Though their roles are often misunderstood, local foster families like Mike and Starla Jenkins provide a critical link between children and their parents during times of crisis
Things got off to an inauspicious start when Mike and Starla Jenkins first took a foster child into their Oviedo home. The 11-month-old girl’s mother was hostile and confrontational. She regularly filed complaints: she was being denied visitation rights, her daughter got a bad haircut, her clothes were dirty, and so on.
Instead of being resentful, Mike and Starla continued to care for the girl and patiently bided their time.
“Someone took away her kid,” Mike says. “She was just lashing out.”
Before long, the mom, as much as the daughter, was very much in the Jenkins’ lives. Mike and Starla were her cheerleaders as the mother tried to get her life back on track. They made sure, for example, that she was making it to work and to counseling sessions.
“She was very, very young and in a tough situation,” Starla says. “She needed to know there was someone on her side.”
If this might seem like an unusual situation, it’s not, according to those in the foster-care system.
For those unfamiliar with foster care, the stereotype is of parents who have lost custody of their children for good because they did something terribly wrong. In reality, in the vast majority of cases, the goal of foster care is to address a temporary challenge – like addiction or job loss – and reunite foster children with their biological parents, says Sharon Shoemaker, licensing specialist with Children’s Home Society of Florida. In the meantime, foster parents are encouraged to keep biological parents involved in a child’s life.
When the kids are back home, the goal turns to keeping the foster parents in touch.
“It can be a very beautiful thing for the child,” Sharon says. “They don’t have to say goodbye to anyone.”
It is a delicate process, of course, that might start with a phone call between the child and their biological parents, then supervised visitation. Eventually, the foster providers may take the child to see their parents in a neutral public place, such as a park.
Another way biological parents keep contact is through video conferencing. They can see their kids getting tender care in real time. This has been especially valuable during the coronavirus crisis.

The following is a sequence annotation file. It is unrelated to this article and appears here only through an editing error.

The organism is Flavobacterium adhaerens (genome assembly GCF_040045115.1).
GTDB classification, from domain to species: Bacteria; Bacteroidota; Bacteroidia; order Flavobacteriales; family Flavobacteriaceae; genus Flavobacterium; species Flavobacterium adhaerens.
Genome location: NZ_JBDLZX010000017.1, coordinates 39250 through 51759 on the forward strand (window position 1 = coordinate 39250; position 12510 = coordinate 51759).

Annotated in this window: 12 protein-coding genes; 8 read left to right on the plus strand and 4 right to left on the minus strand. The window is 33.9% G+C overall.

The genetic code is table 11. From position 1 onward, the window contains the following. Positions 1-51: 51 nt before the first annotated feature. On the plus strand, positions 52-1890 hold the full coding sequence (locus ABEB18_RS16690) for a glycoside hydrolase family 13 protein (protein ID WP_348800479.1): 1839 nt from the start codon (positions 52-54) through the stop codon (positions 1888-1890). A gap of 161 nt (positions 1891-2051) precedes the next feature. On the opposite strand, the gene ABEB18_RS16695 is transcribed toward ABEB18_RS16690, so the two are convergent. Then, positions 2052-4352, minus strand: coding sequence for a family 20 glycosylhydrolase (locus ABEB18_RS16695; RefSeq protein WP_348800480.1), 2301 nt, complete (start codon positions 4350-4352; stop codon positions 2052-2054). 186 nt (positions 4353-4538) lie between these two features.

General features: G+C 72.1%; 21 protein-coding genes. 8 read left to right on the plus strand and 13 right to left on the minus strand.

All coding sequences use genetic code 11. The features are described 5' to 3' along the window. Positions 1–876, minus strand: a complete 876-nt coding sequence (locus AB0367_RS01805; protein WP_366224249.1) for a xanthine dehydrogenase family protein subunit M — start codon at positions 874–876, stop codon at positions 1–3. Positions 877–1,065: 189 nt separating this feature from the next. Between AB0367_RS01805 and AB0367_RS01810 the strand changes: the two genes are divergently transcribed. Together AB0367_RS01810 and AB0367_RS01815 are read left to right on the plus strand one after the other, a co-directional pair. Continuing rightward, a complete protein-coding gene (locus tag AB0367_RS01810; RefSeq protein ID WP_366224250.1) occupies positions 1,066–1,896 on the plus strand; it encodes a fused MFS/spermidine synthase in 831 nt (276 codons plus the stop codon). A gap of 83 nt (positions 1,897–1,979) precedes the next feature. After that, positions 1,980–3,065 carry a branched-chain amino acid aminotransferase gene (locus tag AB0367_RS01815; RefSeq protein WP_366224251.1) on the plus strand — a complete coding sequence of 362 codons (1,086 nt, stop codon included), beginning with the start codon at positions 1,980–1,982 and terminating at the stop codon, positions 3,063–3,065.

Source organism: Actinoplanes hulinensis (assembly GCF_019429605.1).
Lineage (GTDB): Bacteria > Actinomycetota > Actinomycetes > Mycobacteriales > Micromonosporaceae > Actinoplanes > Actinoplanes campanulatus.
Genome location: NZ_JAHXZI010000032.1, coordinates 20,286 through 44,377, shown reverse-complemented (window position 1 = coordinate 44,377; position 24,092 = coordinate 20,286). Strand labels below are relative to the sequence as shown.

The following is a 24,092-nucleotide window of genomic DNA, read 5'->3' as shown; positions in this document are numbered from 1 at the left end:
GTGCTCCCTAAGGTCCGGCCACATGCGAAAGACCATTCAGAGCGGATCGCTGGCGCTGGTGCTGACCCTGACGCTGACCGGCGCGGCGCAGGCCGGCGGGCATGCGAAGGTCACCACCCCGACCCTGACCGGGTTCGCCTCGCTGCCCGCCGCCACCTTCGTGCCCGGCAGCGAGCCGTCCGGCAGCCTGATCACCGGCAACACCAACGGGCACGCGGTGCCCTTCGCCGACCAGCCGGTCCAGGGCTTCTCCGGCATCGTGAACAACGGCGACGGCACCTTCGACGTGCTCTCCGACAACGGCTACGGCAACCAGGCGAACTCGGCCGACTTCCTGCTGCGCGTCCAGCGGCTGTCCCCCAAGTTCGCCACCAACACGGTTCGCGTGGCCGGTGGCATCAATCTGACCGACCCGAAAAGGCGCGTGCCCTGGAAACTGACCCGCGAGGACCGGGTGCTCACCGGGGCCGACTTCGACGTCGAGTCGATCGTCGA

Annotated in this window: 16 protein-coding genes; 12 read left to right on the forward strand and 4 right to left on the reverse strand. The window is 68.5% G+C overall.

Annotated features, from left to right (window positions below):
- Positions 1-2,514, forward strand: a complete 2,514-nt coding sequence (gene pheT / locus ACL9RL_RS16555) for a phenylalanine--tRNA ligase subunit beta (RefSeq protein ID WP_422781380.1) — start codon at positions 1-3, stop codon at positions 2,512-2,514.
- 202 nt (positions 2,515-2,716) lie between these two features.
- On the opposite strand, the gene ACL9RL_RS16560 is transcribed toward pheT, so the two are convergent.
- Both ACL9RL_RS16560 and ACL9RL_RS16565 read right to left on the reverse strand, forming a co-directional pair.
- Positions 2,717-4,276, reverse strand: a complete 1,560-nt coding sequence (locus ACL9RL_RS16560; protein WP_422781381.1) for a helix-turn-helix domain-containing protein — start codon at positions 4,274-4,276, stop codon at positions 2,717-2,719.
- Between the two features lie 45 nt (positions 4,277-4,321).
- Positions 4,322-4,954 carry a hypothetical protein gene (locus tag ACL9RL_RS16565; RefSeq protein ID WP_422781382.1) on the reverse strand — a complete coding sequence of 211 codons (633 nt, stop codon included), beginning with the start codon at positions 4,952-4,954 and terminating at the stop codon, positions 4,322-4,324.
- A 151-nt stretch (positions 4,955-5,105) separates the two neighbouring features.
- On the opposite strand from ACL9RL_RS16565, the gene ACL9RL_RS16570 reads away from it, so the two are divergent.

“It humanizes everyone,” Sharon says.
In most cases, children spend no more than a year or two in a foster home. If reunification with their biological parents is impossible, then the next best thing is a permanent adoption, Sharon says.
It is important that foster parents do not begin the process with an agenda to eventually adopt a child. That is what makes Mike and Starla so perfect for their roles.
“They are very joyful people,” Sharon says. “upbeat, positive, and child-focused. It’s not about them.”
Love, and Then Some
Mike and Starla have two girls of their own, nine-year-old Zoey and four-year-old Addie. After Addie’s birth, while they were living in North Carolina, the couple decided they had enough room in their home, and in their hearts, for more children.
They applied for a foster-care license, and the very day they received it they got a call. A pair of two-year-old twins needed emergency housing. Could they help?
“They stayed with us for one week,” Starla says.
After moving to Oviedo in 2018, the family wasted no time getting involved in foster care. Their first placement after securing their Florida license was the 11-month-old girl with the initially-combative mother who stayed with them for about five months.
Last year came their second placement, a three-year-old boy with special needs. He was in the Jenkins home for 15 months and provided plenty of challenges. The happy ending in this case is that the child recently found an adoptive home.
“I have become very close with the adoptive mom and continue to support them as they have become first-time parents with our little guy,” Starla says.
Mike and Starla have made great efforts to keep their own girls involved in discussions about a possible foster situation. They determined early on to take in only young children so that Zoey’s status as the elder sister is never challenged.
Once a foster child leaves, the Jenkins family takes a temporary break to focus their attention on their own girls, and on each other.
The key word being temporary.
“We don’t want to give up our adventure,” says Starla.
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